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BASEBALL PLAYOFFS / NATIONAL LEAGUE

Mets Seem to Think It Will Be All Right

Left-handers have given them problems, so the Dodgers' plan to start Kuo shouldn't come as a surprise. But apparently, it's news to New York.

October 03, 2006|David Lennon | Newsday

NEW YORK — The New York Mets seemed almost indifferent when asked about their potential playoff foes on the final day of the regular season. They figured the statistics and scouting reports could wait until the team regrouped at Shea Stadium for today's workout, and even then, the Mets don't believe they can find the key to October success on videotape.

What else is left to prepare? The Mets won their division by a dozen games, consistently proved their superiority in the National League over the course of six months and have a $101-million roster with few flaws. Now it's a matter of riding that momentum for a little longer -- except without the safety net of a comfortable lead.

"The playoffs are a different animal," Manager Willie Randolph said.

"I'm always very confident about my team, but once you get into the heat of battle, you never know what twists and turns are going to be there. But I do feel good going in and I'm not going to deviate from what I've done this year."

Apparently, the Dodgers will; they plan to start left-hander Hong-Chih Kuo in Thursday's Game 2 in an attempt to exploit one of the few weaknesses in the Mets' lineup.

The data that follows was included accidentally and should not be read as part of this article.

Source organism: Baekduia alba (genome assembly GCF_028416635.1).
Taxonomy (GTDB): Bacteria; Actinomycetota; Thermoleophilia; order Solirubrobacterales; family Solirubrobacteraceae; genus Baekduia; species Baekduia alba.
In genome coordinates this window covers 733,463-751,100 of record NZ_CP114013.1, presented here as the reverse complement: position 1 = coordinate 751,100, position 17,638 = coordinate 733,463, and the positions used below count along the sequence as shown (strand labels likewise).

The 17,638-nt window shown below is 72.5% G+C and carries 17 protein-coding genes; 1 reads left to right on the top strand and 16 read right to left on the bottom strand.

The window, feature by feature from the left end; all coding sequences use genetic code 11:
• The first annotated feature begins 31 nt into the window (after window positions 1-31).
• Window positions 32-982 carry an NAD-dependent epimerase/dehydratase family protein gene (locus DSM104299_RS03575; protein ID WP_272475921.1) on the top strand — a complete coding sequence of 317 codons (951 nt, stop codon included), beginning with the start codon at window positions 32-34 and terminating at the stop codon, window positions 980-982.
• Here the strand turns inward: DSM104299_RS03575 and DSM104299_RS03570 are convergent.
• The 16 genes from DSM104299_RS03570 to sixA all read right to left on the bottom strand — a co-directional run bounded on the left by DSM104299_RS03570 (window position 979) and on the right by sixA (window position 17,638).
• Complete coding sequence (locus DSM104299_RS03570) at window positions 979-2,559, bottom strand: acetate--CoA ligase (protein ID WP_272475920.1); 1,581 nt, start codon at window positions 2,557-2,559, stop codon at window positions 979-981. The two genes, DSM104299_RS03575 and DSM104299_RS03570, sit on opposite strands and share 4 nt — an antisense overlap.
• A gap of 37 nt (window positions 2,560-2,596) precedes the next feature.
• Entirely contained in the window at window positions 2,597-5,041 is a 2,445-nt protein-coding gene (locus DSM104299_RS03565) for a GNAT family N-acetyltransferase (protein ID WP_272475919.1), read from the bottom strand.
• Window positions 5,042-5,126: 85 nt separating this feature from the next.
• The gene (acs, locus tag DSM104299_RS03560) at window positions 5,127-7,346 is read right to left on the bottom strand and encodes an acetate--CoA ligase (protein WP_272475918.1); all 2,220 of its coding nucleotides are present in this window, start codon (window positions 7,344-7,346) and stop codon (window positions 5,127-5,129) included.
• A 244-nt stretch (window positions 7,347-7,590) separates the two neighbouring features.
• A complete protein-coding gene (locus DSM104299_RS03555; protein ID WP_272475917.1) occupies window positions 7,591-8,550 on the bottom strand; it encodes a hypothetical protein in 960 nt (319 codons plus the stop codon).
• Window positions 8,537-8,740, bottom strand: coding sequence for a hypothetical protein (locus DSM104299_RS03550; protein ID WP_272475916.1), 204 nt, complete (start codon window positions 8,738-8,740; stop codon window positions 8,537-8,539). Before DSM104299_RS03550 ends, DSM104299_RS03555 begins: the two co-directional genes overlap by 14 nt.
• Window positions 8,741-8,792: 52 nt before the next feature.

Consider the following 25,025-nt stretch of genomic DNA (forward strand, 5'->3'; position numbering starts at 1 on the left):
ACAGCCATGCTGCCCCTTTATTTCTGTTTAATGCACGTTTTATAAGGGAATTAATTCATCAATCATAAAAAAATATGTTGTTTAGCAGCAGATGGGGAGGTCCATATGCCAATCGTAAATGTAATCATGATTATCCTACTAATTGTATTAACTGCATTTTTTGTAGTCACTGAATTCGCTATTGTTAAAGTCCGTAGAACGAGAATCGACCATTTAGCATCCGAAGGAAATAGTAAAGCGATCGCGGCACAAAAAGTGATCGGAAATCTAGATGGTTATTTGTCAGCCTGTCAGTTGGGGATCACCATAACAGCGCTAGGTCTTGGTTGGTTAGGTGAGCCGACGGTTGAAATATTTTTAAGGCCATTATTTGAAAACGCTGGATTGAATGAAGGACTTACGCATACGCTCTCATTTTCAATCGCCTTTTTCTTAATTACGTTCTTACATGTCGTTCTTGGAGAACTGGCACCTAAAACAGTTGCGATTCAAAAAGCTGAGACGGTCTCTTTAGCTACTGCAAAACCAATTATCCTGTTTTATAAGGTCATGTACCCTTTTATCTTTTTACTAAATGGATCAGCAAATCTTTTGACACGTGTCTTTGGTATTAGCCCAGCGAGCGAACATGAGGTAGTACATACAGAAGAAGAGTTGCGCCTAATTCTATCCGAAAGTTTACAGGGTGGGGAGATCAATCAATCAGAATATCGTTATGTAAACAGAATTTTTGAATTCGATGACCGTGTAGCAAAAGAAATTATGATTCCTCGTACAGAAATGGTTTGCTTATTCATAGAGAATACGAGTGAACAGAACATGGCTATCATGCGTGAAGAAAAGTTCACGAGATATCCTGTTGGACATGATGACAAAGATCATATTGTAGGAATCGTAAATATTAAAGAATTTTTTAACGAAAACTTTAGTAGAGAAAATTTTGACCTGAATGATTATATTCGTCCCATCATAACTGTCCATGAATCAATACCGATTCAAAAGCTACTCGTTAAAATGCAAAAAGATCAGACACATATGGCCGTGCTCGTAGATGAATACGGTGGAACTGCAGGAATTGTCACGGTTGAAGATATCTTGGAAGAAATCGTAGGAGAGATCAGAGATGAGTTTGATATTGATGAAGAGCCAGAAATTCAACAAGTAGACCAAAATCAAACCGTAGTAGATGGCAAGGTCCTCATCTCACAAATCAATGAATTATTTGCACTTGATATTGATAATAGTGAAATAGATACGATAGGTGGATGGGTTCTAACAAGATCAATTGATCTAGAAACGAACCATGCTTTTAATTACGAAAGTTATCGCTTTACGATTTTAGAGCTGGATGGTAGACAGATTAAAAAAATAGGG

Derek Lowe opposes Orlando Hernandez in Wednesday's opener, but the Dodgers have said Greg Maddux will start Game 3 Saturday at Dodger Stadium.

Kuo allowed three hits and struck out seven in six scoreless innings against the Mets at Shea Stadium on Sept. 8.

David Wright seemed to be unaware of that wrinkle Monday because he didn't even mention Kuo when asked about the Mets' struggles against left-handers this season.

"Everybody knows about the little slump this team went in against left-handed pitching," the Mets third baseman said during a news conference at LaGuardia Airport. "But the last time I checked, we're facing Derek Lowe, Greg Maddux and Brad Penny, so unless those guys turn around and throw left-handed.... The left-handed thing is overrated."

Randolph's team did not have the smoothest of Septembers. The Mets were 11-15 for the month before reeling off four straight wins to finish the season, and in the final week learned that Pedro Martinez was not only lost for the playoffs, but the first half of next season as well. But Martinez had been fading anyway, and ineffective to the point where John Maine was probably a better postseason option.

Nonetheless, it was a jarring piece of information to get only days before the start of the division series, and that forced the Mets once again to adjust to life without Martinez. How far the Mets can go without their ace remains open to debate, but they already have shown they can win without him. As the Mets get ready for Game 1, Martinez will be prepping for rotator cuff surgery.

"I think it builds character," Wright said. " It's going to make this team step up and pick up the slack. We're going to get through this adversity and we're going to become a stronger team.

"Obviously we're not going to be as good of a team on the field. But it's going to make this team come together and play for one another even more than we've done throughout the course of the year."

That feeling is evident in the clubhouse, which is home to a diverse group that has become surprisingly close. Winning helps, of course, but that belief in each other can have a tangible effect, almost like having a 26th man on the roster.

"This is one place I've enjoyed more than anywhere else in my career," closer Billy Wagner said. "I think it has a lot to do with the team and the makeup of where we've came from. We've all been thrown into the same pot, all of us new to New York, so nobody's walking around here like they've got it all figured out. We've kind of leaned on each other and enjoyed it."

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